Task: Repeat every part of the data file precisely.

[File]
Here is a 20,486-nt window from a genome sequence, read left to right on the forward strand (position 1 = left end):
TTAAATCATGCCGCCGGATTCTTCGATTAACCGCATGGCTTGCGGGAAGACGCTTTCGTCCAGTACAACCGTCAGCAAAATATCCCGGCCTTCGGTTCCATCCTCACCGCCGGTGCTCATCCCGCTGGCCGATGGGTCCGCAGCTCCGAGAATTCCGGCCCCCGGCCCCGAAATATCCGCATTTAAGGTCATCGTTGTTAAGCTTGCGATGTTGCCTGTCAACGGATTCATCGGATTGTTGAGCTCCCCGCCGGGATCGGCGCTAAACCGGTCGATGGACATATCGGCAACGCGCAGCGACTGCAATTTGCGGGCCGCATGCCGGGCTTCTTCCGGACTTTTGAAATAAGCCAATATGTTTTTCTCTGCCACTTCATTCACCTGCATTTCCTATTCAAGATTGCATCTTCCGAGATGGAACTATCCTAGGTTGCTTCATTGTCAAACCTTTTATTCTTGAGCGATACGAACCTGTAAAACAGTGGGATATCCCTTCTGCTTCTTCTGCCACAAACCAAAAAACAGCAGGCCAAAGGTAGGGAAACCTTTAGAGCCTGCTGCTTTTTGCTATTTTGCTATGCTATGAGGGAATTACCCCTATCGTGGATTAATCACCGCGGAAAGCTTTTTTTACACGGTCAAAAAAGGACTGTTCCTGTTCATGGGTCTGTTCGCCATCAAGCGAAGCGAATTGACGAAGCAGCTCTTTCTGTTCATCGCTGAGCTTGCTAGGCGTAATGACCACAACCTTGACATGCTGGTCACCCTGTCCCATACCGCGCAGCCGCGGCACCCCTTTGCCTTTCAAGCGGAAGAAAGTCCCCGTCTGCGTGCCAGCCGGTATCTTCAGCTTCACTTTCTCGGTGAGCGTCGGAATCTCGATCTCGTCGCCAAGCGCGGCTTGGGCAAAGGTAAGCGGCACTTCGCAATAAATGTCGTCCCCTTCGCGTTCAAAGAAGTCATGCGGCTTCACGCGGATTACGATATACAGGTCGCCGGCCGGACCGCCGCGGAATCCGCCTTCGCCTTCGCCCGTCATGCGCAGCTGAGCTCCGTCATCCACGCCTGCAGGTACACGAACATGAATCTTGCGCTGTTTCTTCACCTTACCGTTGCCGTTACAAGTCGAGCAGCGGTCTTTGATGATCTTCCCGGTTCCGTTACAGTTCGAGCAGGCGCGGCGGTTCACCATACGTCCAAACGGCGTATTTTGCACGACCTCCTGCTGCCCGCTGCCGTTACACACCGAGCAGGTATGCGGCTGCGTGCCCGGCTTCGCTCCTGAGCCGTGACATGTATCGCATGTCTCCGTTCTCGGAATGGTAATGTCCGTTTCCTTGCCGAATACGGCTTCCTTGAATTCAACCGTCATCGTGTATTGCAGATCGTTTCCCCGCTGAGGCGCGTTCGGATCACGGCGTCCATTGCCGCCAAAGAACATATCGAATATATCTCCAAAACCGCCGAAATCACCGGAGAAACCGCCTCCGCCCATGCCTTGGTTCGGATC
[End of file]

Here is a 20,486-nt window from a genome sequence, read left to right on the forward strand (position 1 = left end):
TTAAATCATGCCGCCGGATTCTTCGATTAACCGCATGGCTTGCGGGAAGACGCTTTCGTCCAGTACAACCGTCAGCAAAATATCCCGGCCTTCGGTTCCATCCTCACCGCCGGTGCTCATCCCGCTGGCCGATGGGTCCGCAGCTCCGAGAATTCCGGCCCCCGGCCCCGAAATATCCGCATTTAAGGTCATCGTTGTTAAGCTTGCGATGTTGCCTGTCAACGGATTCATCGGATTGTTGAGCTCCCCGCCGGGATCGGCGCTAAACCGGTCGATGGACATATCGGCAACGCGCAGCGACTGCAATTTGCGGGCCGCATGCCGGGCTTCTTCCGGACTTTTGAAATAAGCCAATATGTTTTTCTCTGCCACTTCATTCACCTGCATTTCCTATTCAAGATTGCATCTTCCGAGATGGAACTATCCTAGGTTGCTTCATTGTCAAACCTTTTATTCTTGAGCGATACGAACCTGTAAAACAGTGGGATATCCCTTCTGCTTCTTCTGCCACAAACCAAAAAACAGCAGGCCAAAGGTAGGGAAACCTTTAGAGCCTGCTGCTTTTTGCTATTTTGCTATGCTATGAGGGAATTACCCCTATCGTGGATTAATCACCGCGGAAAGCTTTTTTTACACGGTCAAAAAAGGACTGTTCCTGTTCATGGGTCTGTTCGCCATCAAGCGAAGCGAATTGACGAAGCAGCTCTTTCTGTTCATCGCTGAGCTTGCTAGGCGTAATGACCACAACCTTGACATGCTGGTCACCCTGTCCCATACCGCGCAGCCGCGGCACCCCTTTGCCTTTCAAGCGGAAGAAAGTCCCCGTCTGCGTGCCAGCCGGTATCTTCAGCTTCACTTTCTCGGTGAGCGTCGGAATCTCGATCTCGTCGCCAAGCGCGGCTTGGGCAAAGGTAAGCGGCACTTCGCAATAAATGTCGTCCCCTTCGCGTTCAAAGAAGTCATGCGGCTTCACGCGGATTACGATATACAGGTCGCCGGCCGGACCGCCGCGGAATCCGCCTTCGCCTTCGCCCGTCATGCGCAGCTGAGCTCCGTCATCCACGCCTGCAGGTACACGAACATGAATCTTGCGCTGTTTCTTCACCTTACCGTTGCCGTTACAAGTCGAGCAGCGGTCTTTGATGATCTTCCCGGTTCCGTTACAGTTCGAGCAGGCGCGGCGGTTCACCATACGTCCAAACGGCGTATTTTGCACGACCTCCTGCTGCCCGCTGCCGTTACACACCGAGCAGGTATGCGGCTGCGTGCCCGGCTTCGCTCCTGAGCCGTGACATGTATCGCATGTCTCCGTTCTCGGAATGGTAATGTCCGTTTCCTTGCCGAATACGGCTTCCTTGAATTCAACCGTCATCGTGTATTGCAGATCGTTTCCCCGCTGAGGCGCGTTCGGATCACGGCGTCCATTGCCGCCAAAGAACATATCGAATATATCTCCAAAACCGCCGAAATCACCGGAGAAACCGCCTCCGCCCATGCCTTGGTTCGGATC